Scientists have recently uncovered a groundbreaking method to make the lunar soil conducive to growing plants, a vital step for the prospective colonization of the moon. The aim is to establish enduring bases on the moon with a sustainable food source, recognizing the impracticality of cultivating traditional crops like corn or wheat directly on lunar soil. In a recent study, Chinese researchers introduced specific bacteria to lunar soil, enhancing its fertility by boosting the availability of a crucial plant nutrient, phosphorus. Through experiments in a lab using simulated lunar soil, they observed that the treated soil produced plants with extended stems and roots, as well as more substantial and denser leaf clusters compared to soil without the introduced bacteria. This breakthrough could pave the way for cultivating plants in future lunar colonies, creating bio-friendly soil for agriculture in lunar greenhouses.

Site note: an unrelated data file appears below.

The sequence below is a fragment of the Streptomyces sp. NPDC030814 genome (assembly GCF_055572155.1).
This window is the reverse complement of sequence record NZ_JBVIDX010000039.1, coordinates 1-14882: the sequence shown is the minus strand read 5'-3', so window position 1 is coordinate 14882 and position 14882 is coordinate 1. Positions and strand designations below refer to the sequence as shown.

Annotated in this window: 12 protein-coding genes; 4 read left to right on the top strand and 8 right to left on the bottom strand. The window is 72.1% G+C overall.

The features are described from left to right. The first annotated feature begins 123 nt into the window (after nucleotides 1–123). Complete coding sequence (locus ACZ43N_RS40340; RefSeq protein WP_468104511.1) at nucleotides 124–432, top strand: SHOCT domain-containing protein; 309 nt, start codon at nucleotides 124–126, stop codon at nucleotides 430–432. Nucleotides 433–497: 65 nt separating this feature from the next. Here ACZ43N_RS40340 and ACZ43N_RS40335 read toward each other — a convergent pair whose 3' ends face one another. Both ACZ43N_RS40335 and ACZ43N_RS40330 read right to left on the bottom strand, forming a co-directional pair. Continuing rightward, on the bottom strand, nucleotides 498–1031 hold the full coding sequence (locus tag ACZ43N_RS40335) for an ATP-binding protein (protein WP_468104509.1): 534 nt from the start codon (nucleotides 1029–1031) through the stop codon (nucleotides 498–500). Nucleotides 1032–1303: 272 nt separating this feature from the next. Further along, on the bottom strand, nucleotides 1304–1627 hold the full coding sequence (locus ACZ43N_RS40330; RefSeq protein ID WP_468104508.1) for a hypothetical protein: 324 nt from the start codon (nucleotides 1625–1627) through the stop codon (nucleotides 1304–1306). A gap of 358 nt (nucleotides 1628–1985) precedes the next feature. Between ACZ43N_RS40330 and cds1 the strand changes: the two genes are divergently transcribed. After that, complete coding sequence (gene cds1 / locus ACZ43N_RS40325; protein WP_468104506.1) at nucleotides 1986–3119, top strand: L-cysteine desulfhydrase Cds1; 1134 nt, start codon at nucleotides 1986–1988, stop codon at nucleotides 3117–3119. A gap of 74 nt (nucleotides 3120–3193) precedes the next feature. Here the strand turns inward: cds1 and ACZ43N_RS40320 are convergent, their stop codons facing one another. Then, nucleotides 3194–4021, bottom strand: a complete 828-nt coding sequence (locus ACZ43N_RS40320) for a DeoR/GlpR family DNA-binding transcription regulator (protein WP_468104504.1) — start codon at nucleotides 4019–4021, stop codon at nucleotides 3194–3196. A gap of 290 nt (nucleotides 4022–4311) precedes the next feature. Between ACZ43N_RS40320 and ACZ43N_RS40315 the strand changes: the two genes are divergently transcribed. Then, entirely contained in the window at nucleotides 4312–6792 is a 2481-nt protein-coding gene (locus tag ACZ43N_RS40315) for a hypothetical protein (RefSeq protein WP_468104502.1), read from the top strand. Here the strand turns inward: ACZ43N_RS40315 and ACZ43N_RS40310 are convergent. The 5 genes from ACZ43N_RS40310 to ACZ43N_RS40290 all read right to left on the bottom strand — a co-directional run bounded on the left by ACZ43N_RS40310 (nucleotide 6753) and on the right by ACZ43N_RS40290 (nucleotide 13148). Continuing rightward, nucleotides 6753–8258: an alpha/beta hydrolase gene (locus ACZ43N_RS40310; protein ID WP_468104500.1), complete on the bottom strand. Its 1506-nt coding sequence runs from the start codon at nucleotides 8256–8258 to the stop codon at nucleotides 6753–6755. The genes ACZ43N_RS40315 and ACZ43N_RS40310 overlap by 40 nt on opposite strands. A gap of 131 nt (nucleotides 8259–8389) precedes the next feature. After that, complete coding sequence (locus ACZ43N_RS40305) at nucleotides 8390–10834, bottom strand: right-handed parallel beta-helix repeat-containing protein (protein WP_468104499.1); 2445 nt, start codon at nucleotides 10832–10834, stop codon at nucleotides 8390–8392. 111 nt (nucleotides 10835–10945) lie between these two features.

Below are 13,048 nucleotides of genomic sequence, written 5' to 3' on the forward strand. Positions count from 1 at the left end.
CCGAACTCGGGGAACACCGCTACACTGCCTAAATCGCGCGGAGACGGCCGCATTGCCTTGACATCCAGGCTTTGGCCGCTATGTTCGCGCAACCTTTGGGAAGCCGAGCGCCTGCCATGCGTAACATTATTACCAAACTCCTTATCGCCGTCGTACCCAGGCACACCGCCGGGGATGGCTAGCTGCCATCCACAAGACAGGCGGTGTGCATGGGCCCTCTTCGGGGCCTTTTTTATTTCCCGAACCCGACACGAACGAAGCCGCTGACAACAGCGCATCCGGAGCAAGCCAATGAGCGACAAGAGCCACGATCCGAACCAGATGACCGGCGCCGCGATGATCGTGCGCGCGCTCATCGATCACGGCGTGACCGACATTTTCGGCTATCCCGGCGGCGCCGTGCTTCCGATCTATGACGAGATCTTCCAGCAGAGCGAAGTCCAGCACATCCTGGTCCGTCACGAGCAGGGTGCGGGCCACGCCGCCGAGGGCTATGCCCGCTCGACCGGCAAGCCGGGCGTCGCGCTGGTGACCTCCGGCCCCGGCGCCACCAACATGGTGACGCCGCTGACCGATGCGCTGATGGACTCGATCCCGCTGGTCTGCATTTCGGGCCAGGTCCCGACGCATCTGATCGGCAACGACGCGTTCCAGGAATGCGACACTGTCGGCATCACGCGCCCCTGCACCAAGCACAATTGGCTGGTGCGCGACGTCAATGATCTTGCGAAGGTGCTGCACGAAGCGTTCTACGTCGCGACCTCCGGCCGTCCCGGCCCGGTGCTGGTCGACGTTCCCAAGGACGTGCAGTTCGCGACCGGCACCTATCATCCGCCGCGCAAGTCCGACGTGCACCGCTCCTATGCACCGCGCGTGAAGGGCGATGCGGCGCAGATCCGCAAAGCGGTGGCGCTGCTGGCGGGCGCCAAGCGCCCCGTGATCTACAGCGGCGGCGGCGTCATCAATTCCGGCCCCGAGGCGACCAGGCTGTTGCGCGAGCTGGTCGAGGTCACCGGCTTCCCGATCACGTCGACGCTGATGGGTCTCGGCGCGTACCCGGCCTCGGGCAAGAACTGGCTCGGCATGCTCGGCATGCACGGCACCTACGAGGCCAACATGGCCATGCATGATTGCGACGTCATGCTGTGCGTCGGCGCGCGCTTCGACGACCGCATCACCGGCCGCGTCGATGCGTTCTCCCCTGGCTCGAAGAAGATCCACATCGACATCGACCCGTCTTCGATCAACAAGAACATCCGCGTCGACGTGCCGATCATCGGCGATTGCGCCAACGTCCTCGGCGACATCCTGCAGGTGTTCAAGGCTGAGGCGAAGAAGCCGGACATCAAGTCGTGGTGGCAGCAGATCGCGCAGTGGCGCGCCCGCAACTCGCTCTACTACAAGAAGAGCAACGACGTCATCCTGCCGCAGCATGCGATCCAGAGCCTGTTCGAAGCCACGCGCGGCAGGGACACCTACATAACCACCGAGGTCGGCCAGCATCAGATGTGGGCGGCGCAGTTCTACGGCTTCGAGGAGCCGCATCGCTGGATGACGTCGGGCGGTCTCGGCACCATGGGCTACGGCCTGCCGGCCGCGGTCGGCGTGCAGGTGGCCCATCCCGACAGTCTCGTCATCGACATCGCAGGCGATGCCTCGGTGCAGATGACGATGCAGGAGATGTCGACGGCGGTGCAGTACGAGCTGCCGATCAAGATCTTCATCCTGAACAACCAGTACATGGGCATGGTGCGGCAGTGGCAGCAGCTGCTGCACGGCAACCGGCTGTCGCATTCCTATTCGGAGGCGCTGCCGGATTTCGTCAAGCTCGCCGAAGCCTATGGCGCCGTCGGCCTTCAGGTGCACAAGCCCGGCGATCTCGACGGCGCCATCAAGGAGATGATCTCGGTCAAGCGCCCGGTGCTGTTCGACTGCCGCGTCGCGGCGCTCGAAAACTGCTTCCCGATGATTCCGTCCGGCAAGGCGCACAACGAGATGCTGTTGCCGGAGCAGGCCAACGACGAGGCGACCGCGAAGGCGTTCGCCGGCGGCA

The researchers clarified that the bacteria altered the lunar soil’s acidity, resulting in a lower pH environment. This acidity prompted previously insoluble phosphate-containing minerals to dissolve, releasing essential phosphorus for plant growth. Yitong Xia, the lead author of the study from China Agricultural University, stressed the significance of these findings, envisioning the potential use of these bacteria to convert lunar regolith into a suitable substrate for plant cultivation, ensuring a stable food source for potential lunar settlements. In alignment with these developments, a Reuters report highlighted a significant breakthrough in making lunar soil suitable for agriculture, potentially enabling prolonged human habitation on the moon by ensuring a reliable food source and paving the way for sustainable agriculture systems meeting long-term food and oxygen needs.